The high road

Mari-Len De Guzman
November 23, 2017
Written by
According to the federal government’s timeline, by the summer of 2018 Canada would have legalized the use of recreational marijuana. This impending legalization is causing anxiety among certain sectors, including the health-care profession – and for good reason.

The jury is still out on the long-term effects of marijuana use – or whether it’s really effective in treating certain health conditions or symptoms. There is anecdotal evidence of people turning to weed and finding relief to ease chronic pain and other health conditions, such as PTSD. However, sufficient and conclusive scientific evidence on the real benefits of marijuana – or the consequences of long-term use – is scarce.

As provincial governments scramble to develop polices and regulations for the roll-out of this new legislation, they are urged to keep the focus on public health. A big concern about pot legalization is its consequence on young people and their developing brain. It’s true that the intent is to legitimize adult use, but our experience with cigarettes and alcohol as teenagers should tell us “restrictive access” can be subjective.

About a third of Canadians 18 to 24 years report using marijuana in the past year, according to 2012 data from Statistics Canada. The U.S. National Institute on Drug Abuse reports one in 16 high school seniors use marijuana daily. Interestingly, there is a higher rate of pot users among 12th graders in states where there are medical marijuana laws compared to states that don’t have these laws. A study in New Zealand showed teens who heavily smoked marijuana lost an average of eight IQ points between age 13 and 38. Other studies point to a deterioration in cognitive thinking and learning among teen pot smokers.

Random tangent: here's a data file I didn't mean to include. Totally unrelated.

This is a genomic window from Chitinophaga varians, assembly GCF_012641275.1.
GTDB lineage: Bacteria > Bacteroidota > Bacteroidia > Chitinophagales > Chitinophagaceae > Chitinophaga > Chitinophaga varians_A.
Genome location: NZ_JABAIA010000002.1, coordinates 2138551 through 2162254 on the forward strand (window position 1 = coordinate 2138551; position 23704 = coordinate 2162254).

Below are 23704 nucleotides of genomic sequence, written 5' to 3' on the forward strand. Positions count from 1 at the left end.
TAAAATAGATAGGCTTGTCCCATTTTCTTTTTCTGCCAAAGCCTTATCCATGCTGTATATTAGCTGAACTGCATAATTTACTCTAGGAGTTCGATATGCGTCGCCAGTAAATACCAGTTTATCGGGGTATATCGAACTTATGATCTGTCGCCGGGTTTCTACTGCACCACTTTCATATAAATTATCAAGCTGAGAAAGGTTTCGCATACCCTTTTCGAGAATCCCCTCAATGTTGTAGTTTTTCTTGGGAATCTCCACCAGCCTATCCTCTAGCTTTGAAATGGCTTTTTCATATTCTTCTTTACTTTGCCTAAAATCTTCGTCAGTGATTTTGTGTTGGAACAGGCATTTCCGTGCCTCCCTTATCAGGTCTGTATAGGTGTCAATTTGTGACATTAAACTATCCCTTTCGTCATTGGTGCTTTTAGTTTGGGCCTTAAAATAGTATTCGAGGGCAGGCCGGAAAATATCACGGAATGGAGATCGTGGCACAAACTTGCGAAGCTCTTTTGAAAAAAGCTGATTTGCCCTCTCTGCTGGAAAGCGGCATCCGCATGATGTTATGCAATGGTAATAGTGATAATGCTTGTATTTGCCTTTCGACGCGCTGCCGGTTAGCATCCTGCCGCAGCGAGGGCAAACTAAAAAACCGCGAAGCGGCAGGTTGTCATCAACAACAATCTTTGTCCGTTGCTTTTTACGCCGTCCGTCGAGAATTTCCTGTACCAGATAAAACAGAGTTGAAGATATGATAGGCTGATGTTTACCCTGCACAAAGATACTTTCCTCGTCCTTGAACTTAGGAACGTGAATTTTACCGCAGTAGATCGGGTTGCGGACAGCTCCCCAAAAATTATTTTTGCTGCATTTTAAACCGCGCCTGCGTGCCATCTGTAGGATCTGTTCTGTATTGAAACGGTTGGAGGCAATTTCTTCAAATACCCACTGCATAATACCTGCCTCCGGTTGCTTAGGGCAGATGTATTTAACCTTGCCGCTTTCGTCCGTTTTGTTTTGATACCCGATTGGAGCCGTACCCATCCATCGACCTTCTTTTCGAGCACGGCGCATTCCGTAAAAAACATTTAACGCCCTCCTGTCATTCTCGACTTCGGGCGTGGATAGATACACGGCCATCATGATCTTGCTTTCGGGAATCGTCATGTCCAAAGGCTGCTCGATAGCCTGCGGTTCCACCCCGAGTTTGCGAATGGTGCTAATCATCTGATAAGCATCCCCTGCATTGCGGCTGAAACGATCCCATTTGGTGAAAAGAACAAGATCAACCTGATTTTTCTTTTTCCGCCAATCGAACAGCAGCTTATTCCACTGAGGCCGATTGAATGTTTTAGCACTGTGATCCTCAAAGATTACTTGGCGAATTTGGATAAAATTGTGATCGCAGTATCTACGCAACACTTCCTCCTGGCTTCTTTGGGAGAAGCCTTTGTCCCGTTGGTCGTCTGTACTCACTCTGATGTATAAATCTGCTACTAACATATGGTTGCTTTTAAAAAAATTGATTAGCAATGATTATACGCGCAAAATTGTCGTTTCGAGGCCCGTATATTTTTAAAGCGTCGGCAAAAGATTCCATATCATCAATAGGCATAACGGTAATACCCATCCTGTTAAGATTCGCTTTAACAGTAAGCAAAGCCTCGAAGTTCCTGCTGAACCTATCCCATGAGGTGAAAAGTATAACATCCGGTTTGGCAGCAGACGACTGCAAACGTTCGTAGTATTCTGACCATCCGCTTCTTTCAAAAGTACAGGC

There is no doubt, adult users who turn to weed to ease their medical conditions would benefit from this new regulatory paradigm. Researchers are also increasingly engaging in further studies on the medicinal benefits of cannabis, which is encouraging.

Making recommendations about cannabis use is outside the chiropractic scope of practice, but as legalization draws closer, patients will be more  open to talking about pot use with their health providers. It’s incumbent upon doctors to start brushing up on this subject. As marijuana gets more accessible, patient education becomes more crucial. Helping patients safely navigate this new paradigm will be mutually beneficial.

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